Funding for second phase of Concord greenway trail chugs forward


Monitor staff

Published: 09-12-2023 4:09 PM

The second phase of the Merrimack River Greenway Trail connecting Loudon Road to Manchester Street secured unanimous approval of $705,000 in funding from the Concord City Council.

This new stretch, built on city-owned agricultural land near Exit 14 off Interstate 93 – that was recently the site of the sunflower festival – will extend south toward Terrill Park serving as a crucial link for residents.

“Manchester Street doesn’t have a transportation corridor from our bus system,” said City Councilor Jennifer Kretovic. “They have to walk through those fields in order to get to real grocery stores in our city. This is the most important connection of the trail.”

Funding for this project comprises a combination of sources, including grants, bonds, and donations. The city will issue $130,000 in bonds, accept $275,000 in grant funding from the Land and Water Conservation Fund, and receive $300,000 in donations from the Friends of the Merrimack River Greenway Trail.

The project’s first phase, a 0.3-mile section in Terrill Park, was completed in the fall of 2020. The second phase, which is a paved trail, is a vital component of the overall initiative, according to Nick Holmes, Trustee of the Friends of the Merrimack River Greenway Trail.

“It will give walkers, joggers and bikers access to the river and access for families with strollers, kids learning to ride bikes and people with disabilities,” said Holmes.

When complete, the paved trail will be about 12.7 miles long and run along the Merrimack River from the city line with Boscawen to the north and Pembroke to the south.

Changes to parking spaces

The proposal for a handicapped parking space near the YMCA building on Warren Street faced rejection during Monday’s city council meeting. The decision came after concerns were raised about the proposed space not offering a comprehensive solution.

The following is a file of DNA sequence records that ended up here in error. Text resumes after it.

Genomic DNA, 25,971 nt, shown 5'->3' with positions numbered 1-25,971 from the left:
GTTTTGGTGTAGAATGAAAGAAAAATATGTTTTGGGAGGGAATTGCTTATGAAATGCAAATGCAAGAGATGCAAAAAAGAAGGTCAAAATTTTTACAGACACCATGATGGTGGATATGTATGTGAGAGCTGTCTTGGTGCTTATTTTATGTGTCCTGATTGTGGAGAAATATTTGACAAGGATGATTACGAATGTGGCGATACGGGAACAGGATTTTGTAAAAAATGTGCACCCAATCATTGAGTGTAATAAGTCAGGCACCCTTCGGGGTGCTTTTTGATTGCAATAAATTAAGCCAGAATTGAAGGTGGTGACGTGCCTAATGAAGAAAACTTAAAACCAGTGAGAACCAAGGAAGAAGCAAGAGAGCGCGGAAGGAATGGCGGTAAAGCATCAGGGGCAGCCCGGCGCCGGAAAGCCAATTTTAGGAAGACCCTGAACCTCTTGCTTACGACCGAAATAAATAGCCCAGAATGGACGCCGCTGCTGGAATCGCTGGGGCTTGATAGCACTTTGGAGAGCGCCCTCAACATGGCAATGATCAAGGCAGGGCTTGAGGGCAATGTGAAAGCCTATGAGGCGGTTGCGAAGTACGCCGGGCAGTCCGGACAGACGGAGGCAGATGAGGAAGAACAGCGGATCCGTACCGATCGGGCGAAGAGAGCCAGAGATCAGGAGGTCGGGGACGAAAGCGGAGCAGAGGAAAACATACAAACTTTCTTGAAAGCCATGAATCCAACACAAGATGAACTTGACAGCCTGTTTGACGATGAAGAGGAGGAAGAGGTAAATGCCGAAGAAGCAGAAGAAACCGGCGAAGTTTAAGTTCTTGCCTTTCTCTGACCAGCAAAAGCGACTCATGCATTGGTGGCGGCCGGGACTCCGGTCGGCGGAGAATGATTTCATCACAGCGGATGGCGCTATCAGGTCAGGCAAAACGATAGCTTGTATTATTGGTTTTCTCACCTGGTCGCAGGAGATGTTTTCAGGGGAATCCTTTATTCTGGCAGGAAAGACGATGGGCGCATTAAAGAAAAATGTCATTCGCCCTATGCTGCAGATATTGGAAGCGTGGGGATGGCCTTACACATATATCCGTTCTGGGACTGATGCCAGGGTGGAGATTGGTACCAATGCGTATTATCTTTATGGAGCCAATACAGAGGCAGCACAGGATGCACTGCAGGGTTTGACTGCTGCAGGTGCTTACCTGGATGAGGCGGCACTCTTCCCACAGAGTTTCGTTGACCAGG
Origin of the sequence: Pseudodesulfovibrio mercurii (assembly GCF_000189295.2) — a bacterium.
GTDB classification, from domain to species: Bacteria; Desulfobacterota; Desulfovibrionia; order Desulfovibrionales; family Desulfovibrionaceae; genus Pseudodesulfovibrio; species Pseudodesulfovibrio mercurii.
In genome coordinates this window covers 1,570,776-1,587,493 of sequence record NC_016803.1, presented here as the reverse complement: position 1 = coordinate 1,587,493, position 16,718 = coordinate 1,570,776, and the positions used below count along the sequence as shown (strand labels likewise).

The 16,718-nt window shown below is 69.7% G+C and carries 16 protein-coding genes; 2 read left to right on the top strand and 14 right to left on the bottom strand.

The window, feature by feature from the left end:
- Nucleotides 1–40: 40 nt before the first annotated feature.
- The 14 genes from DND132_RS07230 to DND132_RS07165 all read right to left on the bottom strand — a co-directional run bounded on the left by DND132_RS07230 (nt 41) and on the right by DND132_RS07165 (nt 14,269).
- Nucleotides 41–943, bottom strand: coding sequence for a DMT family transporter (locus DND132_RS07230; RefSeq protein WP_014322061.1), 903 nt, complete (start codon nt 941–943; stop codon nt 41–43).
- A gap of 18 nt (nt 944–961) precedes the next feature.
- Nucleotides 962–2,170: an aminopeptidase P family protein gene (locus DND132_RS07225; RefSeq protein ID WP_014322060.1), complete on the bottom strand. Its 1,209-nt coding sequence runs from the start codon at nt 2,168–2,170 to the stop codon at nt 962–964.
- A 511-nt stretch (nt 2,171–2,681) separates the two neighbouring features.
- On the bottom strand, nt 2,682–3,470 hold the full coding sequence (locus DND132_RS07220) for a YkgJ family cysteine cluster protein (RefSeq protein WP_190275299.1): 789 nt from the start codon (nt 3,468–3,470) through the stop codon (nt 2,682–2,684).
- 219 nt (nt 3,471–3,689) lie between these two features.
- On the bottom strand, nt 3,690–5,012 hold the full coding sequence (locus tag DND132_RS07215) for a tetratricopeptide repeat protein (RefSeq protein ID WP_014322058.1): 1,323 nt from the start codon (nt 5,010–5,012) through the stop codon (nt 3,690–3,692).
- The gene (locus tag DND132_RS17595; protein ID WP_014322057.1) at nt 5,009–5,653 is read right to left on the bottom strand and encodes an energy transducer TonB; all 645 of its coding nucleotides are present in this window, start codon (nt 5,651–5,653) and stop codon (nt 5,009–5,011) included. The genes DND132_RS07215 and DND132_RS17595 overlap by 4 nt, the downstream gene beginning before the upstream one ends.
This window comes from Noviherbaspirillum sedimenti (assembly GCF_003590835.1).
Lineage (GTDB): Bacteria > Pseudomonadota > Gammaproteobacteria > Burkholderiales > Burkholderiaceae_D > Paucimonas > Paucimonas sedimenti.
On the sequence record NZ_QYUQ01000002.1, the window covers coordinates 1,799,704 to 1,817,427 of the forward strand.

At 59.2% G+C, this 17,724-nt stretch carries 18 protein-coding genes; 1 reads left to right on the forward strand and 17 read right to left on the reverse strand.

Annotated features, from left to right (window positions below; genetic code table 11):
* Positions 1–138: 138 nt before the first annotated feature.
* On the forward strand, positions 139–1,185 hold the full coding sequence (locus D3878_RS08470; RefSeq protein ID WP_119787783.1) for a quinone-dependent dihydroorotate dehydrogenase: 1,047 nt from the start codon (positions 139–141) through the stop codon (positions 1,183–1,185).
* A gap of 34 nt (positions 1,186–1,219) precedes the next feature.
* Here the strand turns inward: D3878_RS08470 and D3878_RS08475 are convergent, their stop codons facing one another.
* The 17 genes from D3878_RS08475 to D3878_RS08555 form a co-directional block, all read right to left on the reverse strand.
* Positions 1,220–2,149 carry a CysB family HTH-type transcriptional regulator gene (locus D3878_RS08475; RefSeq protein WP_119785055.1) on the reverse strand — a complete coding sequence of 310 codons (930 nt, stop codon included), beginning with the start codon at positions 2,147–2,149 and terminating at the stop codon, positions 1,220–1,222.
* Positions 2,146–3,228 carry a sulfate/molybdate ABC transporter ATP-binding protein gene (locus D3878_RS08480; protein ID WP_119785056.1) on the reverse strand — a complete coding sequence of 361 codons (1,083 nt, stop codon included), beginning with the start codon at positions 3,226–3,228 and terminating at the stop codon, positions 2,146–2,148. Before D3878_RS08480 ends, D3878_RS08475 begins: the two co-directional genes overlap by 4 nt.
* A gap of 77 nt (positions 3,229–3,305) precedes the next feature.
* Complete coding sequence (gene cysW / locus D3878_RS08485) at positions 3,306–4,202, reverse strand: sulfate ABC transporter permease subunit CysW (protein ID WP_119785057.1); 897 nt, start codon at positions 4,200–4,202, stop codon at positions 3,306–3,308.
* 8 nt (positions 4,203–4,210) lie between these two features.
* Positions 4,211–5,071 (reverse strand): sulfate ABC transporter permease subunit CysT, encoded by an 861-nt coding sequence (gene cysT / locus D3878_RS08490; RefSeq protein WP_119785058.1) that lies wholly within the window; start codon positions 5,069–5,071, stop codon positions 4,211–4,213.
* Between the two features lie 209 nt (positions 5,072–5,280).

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Susan Dow, a Pembroke resident with a walking disability placard who frequents the YMCA on Warren Street, had requested the space due to parking difficulties.

The Parking Committee recommended approving a two-hour limit handicapped parking space, but Mayor Jim Bouley and a few city councilors expressed reservations about its long-term effectiveness.

“If somebody’s doing rehab [at the YMCA], most likely they don’t necessarily have a handicap placard to put it in the car, that really doesn’t help the individual. It’s really a very small limited clientele that we are really trying to solve a problem for,” said Bouley.

A designated handicapped parking space on Warren Street would also result in the loss of a parking space that generates $45,000 in revenue for the city annually.

The decision regarding parking restrictions between Conant Drive and Coolidge Avenue was been postponed and is now under the purview of the Transportation Policy Advisory Committee.

Likewise, the proposal to eliminate the three-hour parking zones on Washington Street, in order to provide unrestricted parking to support the residents of a 9-unit rooming house, has also been delayed.